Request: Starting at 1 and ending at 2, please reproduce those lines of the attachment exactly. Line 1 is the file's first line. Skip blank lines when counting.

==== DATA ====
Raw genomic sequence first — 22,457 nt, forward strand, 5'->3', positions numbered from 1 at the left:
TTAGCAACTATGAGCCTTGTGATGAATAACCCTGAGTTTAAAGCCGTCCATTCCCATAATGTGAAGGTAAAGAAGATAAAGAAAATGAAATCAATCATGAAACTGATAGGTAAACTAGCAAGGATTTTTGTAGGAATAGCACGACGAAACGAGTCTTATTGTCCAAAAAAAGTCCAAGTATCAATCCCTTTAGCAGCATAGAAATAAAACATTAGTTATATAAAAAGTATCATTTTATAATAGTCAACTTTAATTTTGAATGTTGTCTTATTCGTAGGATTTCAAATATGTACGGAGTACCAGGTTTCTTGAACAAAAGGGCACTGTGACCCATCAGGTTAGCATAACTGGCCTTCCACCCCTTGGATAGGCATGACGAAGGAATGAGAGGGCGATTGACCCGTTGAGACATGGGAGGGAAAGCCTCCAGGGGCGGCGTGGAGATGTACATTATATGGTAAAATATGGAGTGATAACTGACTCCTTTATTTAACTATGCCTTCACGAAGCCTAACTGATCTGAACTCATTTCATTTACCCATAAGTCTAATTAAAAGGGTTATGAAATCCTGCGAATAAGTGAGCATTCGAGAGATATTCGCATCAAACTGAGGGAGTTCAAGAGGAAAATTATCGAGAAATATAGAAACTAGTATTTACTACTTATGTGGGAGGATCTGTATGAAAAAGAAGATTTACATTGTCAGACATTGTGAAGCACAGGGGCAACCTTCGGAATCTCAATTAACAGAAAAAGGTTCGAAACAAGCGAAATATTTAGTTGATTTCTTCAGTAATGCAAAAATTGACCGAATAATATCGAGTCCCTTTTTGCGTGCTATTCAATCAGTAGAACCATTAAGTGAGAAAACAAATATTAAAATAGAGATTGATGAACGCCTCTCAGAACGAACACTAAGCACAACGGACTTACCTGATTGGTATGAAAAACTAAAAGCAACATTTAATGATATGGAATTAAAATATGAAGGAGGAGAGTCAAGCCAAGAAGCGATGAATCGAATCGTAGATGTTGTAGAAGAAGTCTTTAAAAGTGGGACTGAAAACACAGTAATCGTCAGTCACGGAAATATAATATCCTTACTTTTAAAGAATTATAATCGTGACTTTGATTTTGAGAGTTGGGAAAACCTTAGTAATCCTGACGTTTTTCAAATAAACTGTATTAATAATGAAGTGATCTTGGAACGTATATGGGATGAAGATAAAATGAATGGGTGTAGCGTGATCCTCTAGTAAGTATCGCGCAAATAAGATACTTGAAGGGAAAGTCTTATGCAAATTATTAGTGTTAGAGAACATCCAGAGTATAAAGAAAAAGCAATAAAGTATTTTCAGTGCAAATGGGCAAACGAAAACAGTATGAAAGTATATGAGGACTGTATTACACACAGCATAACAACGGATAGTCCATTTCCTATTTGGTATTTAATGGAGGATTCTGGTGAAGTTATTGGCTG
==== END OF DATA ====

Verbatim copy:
Raw genomic sequence first — 22,457 nt, forward strand, 5'->3', positions numbered from 1 at the left:
TTAGCAACTATGAGCCTTGTGATGAATAACCCTGAGTTTAAAGCCGTCCATTCCCATAATGTGAAGGTAAAGAAGATAAAGAAAATGAAATCAATCATGAAACTGATAGGTAAACTAGCAAGGATTTTTGTAGGAATAGCACGACGAAACGAGTCTTATTGTCCAAAAAAAGTCCAAGTATCAATCCCTTTAGCAGCATAGAAATAAAACATTAGTTATATAAAAAGTATCATTTTATAATAGTCAACTTTAATTTTGAATGTTGTCTTATTCGTAGGATTTCAAATATGTACGGAGTACCAGGTTTCTTGAACAAAAGGGCACTGTGACCCATCAGGTTAGCATAACTGGCCTTCCACCCCTTGGATAGGCATGACGAAGGAATGAGAGGGCGATTGACCCGTTGAGACATGGGAGGGAAAGCCTCCAGGGGCGGCGTGGAGATGTACATTATATGGTAAAATATGGAGTGATAACTGACTCCTTTATTTAACTATGCCTTCACGAAGCCTAACTGATCTGAACTCATTTCATTTACCCATAAGTCTAATTAAAAGGGTTATGAAATCCTGCGAATAAGTGAGCATTCGAGAGATATTCGCATCAAACTGAGGGAGTTCAAGAGGAAAATTATCGAGAAATATAGAAACTAGTATTTACTACTTATGTGGGAGGATCTGTATGAAAAAGAAGATTTACATTGTCAGACATTGTGAAGCACAGGGGCAACCTTCGGAATCTCAATTAACAGAAAAAGGTTCGAAACAAGCGAAATATTTAGTTGATTTCTTCAGTAATGCAAAAATTGACCGAATAATATCGAGTCCCTTTTTGCGTGCTATTCAATCAGTAGAACCATTAAGTGAGAAAACAAATATTAAAATAGAGATTGATGAACGCCTCTCAGAACGAACACTAAGCACAACGGACTTACCTGATTGGTATGAAAAACTAAAAGCAACATTTAATGATATGGAATTAAAATATGAAGGAGGAGAGTCAAGCCAAGAAGCGATGAATCGAATCGTAGATGTTGTAGAAGAAGTCTTTAAAAGTGGGACTGAAAACACAGTAATCGTCAGTCACGGAAATATAATATCCTTACTTTTAAAGAATTATAATCGTGACTTTGATTTTGAGAGTTGGGAAAACCTTAGTAATCCTGACGTTTTTCAAATAAACTGTATTAATAATGAAGTGATCTTGGAACGTATATGGGATGAAGATAAAATGAATGGGTGTAGCGTGATCCTCTAGTAAGTATCGCGCAAATAAGATACTTGAAGGGAAAGTCTTATGCAAATTATTAGTGTTAGAGAACATCCAGAGTATAAAGAAAAAGCAATAAAGTATTTTCAGTGCAAATGGGCAAACGAAAACAGTATGAAAGTATATGAGGACTGTATTACACACAGCATAACAACGGATAGTCCATTTCCTATTTGGTATTTAATGGAGGATTCTGGTGAAGTTATTGGCTG